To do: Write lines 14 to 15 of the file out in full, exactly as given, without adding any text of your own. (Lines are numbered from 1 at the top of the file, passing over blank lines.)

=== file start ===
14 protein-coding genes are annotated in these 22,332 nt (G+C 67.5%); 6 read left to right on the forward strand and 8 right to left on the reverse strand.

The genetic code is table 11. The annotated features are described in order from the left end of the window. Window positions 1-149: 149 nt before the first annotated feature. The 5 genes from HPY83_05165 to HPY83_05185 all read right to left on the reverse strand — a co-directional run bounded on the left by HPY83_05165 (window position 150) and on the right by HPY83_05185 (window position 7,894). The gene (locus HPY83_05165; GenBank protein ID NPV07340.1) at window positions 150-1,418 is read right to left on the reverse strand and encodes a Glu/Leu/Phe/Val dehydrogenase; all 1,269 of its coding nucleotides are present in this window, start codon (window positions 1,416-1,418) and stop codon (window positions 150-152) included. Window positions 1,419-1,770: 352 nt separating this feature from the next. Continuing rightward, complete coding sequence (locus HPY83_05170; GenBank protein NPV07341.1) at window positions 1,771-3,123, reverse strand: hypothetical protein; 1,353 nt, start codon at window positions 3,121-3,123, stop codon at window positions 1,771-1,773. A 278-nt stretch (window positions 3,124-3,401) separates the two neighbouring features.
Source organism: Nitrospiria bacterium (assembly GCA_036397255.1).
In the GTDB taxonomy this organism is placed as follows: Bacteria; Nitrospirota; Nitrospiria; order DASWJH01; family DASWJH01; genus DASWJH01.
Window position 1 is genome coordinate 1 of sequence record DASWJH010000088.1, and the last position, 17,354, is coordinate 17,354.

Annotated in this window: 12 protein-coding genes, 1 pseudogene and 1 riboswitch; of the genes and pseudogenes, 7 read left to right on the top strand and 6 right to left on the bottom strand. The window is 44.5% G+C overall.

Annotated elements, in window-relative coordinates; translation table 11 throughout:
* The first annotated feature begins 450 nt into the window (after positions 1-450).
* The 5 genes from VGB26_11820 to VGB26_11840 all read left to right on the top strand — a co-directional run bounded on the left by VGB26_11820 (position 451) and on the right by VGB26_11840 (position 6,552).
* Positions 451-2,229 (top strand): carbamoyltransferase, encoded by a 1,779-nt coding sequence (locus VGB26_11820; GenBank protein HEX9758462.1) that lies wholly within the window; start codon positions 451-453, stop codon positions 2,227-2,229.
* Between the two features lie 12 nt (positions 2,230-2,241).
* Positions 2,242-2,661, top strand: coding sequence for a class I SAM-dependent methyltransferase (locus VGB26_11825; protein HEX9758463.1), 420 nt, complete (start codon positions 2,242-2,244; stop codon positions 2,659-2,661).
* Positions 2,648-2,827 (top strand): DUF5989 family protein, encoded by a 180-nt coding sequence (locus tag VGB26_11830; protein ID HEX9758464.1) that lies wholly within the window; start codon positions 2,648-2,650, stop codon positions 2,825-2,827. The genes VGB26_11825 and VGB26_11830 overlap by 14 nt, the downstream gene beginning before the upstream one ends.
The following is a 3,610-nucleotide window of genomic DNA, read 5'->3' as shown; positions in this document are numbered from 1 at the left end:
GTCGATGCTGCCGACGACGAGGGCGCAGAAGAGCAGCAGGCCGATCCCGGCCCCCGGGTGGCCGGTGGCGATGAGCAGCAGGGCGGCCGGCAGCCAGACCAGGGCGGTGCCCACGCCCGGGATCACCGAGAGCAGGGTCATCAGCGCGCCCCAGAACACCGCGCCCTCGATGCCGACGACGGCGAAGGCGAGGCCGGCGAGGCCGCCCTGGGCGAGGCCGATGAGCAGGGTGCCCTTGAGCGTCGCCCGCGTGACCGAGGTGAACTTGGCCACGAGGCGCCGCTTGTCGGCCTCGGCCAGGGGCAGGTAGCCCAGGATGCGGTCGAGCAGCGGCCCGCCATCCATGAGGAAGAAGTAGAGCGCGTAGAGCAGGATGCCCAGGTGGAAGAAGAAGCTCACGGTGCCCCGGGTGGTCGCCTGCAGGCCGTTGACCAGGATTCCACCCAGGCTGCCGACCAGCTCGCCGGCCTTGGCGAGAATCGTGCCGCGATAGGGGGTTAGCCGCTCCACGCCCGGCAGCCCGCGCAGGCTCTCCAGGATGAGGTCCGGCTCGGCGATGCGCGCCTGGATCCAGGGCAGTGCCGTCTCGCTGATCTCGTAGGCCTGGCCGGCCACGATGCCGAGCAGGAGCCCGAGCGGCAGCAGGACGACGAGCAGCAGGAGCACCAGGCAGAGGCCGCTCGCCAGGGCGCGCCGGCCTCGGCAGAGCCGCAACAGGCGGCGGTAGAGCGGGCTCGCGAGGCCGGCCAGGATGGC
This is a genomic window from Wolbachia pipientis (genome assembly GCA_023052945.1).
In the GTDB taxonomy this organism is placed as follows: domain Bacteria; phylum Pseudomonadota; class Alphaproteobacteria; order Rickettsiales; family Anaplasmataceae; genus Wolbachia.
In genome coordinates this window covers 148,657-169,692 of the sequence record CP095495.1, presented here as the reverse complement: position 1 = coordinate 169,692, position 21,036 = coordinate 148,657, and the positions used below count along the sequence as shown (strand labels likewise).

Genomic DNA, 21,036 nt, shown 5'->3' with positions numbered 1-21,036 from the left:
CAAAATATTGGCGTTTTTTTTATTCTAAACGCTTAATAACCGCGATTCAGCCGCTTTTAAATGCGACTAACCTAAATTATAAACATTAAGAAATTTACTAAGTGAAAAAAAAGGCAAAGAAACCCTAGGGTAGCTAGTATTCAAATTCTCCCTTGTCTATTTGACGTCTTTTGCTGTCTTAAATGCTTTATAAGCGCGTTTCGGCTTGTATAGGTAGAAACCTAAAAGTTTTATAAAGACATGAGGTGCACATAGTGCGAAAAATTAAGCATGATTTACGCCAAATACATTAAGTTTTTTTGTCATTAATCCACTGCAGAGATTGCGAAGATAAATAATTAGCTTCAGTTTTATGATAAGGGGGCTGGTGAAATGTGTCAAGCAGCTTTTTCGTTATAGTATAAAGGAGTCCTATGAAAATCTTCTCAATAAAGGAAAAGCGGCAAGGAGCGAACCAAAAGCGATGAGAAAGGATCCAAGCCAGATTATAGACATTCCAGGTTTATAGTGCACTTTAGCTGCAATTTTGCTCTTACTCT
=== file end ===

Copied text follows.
The following is a 3,610-nucleotide window of genomic DNA, read 5'->3' as shown; positions in this document are numbered from 1 at the left end:
GTCGATGCTGCCGACGACGAGGGCGCAGAAGAGCAGCAGGCCGATCCCGGCCCCCGGGTGGCCGGTGGCGATGAGCAGCAGGGCGGCCGGCAGCCAGACCAGGGCGGTGCCCACGCCCGGGATCACCGAGAGCAGGGTCATCAGCGCGCCCCAGAACACCGCGCCCTCGATGCCGACGACGGCGAAGGCGAGGCCGGCGAGGCCGCCCTGGGCGAGGCCGATGAGCAGGGTGCCCTTGAGCGTCGCCCGCGTGACCGAGGTGAACTTGGCCACGAGGCGCCGCTTGTCGGCCTCGGCCAGGGGCAGGTAGCCCAGGATGCGGTCGAGCAGCGGCCCGCCATCCATGAGGAAGAAGTAGAGCGCGTAGAGCAGGATGCCCAGGTGGAAGAAGAAGCTCACGGTGCCCCGGGTGGTCGCCTGCAGGCCGTTGACCAGGATTCCACCCAGGCTGCCGACCAGCTCGCCGGCCTTGGCGAGAATCGTGCCGCGATAGGGGGTTAGCCGCTCCACGCCCGGCAGCCCGCGCAGGCTCTCCAGGATGAGGTCCGGCTCGGCGATGCGCGCCTGGATCCAGGGCAGTGCCGTCTCGCTGATCTCGTAGGCCTGGCCGGCCACGATGCCGAGCAGGAGCCCGAGCGGCAGCAGGACGACGAGCAGCAGGAGCACCAGGCAGAGGCCGCTCGCCAGGGCGCGCCGGCCTCGGCAGAGCCGCAACAGGCGGCGGTAGAGCGGGCTCGCGAGGCCGGCCAGGATGGC